LOS ANGELES — It was the slowest Super Bowl weekend at the box office in nearly two decades, as poor reviews and winter storms combined to clobber Sony’s “Miss Bala” and other studios mostly sat out the three days.
The Super Bowl does not automatically spell doom for Hollywood. “Taken,” starring Liam Neeson as a retired C.I.A. agent on a mission to save his kidnapped daughter, made its debut against the big game in 2009 and collected $25 million, leading to a three-film series.
But the only major studio to take the risk this year was Sony, which released “Miss Bala” on 2,203 screens in the United States and Canada and came up with an estimated $6.7 million in ticket sales, according to Comscore. That total was not a disaster — “Miss Bala,” an action thriller starring Gina Rodriguez, cost only $15 million to make — but it’s never good when the only new wide-release film in theaters can’t overtake movies that have already been playing for weeks.
“Glass” (Universal) repeated as No. 1 in its third weekend, collecting $9.5 million, for a new domestic total of $88.7 million. “Glass,” which completes an M. Night Shyamalan trilogy, has generated an additional $110 million in ticket sales overseas. “The Upside,” a sleeper hit starring Kevin Hart from STXfilms and Lantern Entertainment, took in about $8.9 million in second place, for a four-week domestic total of $75.6 million. “The Upside” has only been released in a handful of overseas markets so far, collecting $6.1 million, according to Box Office Mojo.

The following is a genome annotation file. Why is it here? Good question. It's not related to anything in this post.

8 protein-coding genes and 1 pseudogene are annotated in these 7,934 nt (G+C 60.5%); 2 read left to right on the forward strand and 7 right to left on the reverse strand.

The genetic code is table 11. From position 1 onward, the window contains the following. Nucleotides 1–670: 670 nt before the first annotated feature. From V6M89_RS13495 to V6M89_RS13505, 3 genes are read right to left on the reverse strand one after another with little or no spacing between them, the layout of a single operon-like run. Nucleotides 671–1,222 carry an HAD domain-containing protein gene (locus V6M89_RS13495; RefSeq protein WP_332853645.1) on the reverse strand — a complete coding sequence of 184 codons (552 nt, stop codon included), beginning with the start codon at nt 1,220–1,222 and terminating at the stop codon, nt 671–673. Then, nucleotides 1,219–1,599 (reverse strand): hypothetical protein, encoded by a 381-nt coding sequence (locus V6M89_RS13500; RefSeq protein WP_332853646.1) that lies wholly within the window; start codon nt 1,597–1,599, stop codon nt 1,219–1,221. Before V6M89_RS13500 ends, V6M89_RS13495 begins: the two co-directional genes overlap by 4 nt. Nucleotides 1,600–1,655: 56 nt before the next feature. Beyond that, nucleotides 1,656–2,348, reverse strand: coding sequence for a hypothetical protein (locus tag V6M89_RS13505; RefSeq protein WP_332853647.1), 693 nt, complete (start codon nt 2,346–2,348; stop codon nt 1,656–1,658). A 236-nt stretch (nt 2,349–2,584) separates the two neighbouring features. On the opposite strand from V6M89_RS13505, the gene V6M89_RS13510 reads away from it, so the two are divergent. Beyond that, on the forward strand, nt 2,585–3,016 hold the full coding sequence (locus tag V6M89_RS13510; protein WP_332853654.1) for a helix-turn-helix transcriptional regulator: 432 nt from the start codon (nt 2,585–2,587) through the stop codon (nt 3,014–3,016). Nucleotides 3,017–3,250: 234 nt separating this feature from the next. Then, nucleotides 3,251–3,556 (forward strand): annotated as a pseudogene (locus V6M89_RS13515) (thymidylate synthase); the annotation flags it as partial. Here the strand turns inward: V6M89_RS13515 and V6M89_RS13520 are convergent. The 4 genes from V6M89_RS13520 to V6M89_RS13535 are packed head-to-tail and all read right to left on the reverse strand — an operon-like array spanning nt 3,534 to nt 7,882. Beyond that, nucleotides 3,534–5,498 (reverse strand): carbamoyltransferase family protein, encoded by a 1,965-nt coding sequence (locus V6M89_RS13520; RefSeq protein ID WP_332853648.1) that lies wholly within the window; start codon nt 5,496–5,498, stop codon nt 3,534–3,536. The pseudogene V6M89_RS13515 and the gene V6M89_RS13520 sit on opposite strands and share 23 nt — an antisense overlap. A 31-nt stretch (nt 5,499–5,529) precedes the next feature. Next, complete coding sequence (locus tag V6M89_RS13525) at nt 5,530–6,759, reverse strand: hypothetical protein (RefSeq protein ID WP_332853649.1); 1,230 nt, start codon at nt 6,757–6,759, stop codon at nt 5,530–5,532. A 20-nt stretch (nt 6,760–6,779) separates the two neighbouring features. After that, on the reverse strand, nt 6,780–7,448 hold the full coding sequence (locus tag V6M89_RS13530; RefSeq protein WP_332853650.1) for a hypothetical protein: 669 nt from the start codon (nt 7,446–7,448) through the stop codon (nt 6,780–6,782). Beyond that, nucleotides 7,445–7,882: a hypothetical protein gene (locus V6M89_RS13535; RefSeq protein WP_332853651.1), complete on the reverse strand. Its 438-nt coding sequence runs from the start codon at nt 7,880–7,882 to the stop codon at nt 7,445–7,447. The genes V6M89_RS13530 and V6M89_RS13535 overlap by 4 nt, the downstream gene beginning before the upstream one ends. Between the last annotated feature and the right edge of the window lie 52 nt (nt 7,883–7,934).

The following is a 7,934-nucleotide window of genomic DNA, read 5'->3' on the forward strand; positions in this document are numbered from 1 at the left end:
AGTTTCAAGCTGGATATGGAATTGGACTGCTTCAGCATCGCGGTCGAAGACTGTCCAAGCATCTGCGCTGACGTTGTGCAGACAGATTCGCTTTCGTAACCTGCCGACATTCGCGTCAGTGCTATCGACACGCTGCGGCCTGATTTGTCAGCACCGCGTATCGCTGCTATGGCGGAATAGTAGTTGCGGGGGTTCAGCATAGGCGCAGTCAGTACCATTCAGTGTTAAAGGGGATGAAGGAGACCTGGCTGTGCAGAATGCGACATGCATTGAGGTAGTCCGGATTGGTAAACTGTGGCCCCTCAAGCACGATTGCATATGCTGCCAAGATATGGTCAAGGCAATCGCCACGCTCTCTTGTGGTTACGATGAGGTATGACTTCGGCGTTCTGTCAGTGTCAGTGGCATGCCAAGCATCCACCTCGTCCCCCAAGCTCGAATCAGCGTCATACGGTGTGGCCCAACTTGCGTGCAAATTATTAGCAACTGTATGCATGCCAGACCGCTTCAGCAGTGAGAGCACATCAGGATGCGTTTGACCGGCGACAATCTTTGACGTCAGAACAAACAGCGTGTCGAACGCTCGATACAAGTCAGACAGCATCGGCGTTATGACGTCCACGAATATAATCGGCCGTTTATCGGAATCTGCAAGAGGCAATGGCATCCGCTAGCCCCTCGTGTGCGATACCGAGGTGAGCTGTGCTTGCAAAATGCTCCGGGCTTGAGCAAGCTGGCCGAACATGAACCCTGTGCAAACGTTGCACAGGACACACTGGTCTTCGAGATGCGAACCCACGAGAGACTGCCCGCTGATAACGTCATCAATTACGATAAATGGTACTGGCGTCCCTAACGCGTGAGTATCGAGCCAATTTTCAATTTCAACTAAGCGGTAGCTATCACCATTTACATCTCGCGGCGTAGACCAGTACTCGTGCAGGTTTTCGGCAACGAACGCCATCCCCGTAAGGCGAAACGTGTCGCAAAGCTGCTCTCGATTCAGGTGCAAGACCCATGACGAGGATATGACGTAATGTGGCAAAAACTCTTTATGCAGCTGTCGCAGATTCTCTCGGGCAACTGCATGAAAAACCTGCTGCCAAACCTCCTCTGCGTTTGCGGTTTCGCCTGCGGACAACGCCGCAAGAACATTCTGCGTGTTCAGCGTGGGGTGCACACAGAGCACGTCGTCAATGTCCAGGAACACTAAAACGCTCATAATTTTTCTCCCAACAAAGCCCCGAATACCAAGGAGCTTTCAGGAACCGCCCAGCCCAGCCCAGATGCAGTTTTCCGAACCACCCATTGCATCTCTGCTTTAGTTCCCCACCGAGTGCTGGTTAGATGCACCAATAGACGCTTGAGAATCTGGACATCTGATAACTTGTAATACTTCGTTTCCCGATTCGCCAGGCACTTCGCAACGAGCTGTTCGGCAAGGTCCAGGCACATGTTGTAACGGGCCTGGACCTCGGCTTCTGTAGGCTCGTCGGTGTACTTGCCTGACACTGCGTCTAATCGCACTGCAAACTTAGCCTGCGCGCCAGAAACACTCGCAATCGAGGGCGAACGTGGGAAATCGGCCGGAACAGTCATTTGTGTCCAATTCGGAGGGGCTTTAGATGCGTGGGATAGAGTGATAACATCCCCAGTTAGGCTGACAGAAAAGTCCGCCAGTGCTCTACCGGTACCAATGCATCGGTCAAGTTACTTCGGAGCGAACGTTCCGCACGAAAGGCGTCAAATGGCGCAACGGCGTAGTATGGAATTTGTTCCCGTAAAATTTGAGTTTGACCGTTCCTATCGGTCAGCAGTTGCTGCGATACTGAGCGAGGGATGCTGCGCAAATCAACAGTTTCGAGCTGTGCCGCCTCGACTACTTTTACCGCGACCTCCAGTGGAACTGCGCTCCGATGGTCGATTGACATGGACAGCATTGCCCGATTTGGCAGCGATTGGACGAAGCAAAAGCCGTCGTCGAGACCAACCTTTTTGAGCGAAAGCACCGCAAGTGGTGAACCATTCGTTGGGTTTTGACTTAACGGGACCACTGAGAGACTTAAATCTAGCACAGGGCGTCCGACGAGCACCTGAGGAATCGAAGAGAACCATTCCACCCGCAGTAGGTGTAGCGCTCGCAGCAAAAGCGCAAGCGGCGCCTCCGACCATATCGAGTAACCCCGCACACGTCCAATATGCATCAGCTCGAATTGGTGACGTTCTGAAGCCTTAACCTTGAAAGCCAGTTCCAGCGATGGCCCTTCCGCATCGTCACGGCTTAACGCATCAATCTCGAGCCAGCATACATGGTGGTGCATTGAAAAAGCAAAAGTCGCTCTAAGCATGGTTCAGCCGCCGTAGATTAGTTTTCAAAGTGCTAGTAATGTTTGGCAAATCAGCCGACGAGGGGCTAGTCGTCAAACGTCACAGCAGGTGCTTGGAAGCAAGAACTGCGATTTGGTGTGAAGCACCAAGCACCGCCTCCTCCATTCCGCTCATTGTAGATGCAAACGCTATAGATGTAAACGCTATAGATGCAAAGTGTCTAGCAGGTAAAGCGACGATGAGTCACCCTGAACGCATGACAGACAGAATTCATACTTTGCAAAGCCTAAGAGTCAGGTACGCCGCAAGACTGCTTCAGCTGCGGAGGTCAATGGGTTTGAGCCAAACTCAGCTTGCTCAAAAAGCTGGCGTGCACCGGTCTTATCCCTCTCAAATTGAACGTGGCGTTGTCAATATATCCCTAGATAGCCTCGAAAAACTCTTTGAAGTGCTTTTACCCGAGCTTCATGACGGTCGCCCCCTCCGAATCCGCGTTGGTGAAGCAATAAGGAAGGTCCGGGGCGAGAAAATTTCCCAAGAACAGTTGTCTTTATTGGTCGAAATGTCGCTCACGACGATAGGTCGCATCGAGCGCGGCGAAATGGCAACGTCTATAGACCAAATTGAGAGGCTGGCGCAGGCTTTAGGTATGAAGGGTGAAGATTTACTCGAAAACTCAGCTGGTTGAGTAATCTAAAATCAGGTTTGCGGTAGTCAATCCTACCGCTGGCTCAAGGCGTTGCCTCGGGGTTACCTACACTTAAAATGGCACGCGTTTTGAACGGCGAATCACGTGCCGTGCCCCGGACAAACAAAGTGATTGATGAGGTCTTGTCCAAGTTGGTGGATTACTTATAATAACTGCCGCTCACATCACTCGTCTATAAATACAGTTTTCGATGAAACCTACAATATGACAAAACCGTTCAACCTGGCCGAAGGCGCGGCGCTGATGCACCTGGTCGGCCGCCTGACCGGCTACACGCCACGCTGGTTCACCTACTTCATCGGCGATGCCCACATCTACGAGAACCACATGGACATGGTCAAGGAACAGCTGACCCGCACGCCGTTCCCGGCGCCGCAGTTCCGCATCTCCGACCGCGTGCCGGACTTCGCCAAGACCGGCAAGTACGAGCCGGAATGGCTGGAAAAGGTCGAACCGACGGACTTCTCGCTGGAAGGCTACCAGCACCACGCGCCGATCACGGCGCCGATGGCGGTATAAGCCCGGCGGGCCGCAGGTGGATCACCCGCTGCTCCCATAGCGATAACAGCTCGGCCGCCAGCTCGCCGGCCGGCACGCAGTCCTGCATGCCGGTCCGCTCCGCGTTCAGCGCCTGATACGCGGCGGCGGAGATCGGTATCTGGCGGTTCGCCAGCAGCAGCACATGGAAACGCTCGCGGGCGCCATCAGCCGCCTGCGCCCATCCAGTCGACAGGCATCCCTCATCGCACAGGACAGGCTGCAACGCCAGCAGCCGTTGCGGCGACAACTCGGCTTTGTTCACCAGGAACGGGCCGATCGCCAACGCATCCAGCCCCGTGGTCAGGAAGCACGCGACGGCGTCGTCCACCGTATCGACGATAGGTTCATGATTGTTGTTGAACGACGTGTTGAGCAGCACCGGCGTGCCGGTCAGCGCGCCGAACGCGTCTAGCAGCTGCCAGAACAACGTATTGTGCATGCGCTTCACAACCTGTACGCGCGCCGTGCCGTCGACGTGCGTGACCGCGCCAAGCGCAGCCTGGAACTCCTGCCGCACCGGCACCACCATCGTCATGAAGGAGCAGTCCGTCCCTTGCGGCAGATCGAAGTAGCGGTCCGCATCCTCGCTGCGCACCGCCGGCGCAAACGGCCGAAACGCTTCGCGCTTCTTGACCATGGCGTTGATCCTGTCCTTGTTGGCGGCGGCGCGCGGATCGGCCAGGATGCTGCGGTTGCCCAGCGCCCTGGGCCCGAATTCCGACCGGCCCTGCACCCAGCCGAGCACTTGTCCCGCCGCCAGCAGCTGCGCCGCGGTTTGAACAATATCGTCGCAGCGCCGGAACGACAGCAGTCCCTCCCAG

“Miss Bala” was third. The PG-13 movie, directed by Catherine Hardwicke (“Twilight”), finds Rodriguez (“Jane the Virgin”) playing a woman dragged into the Mexico drug war. If nothing else, “Miss Bala,” adapted from a 2011 Spanish-language film of the same name, represents progress in Hollywood’s effort to be inclusive: In addition to having a female director and Latina star, the film had a mostly Latino crew.
Total ticket sales in North America over the weekend stood at $71 million, according to Comscore, the lowest since 2000, when Hollywood only managed $66.3 million and the top film was “Eye of the Beholder,” which starred Ashley Judd and Ewan McGregor and was a remake of a French thriller.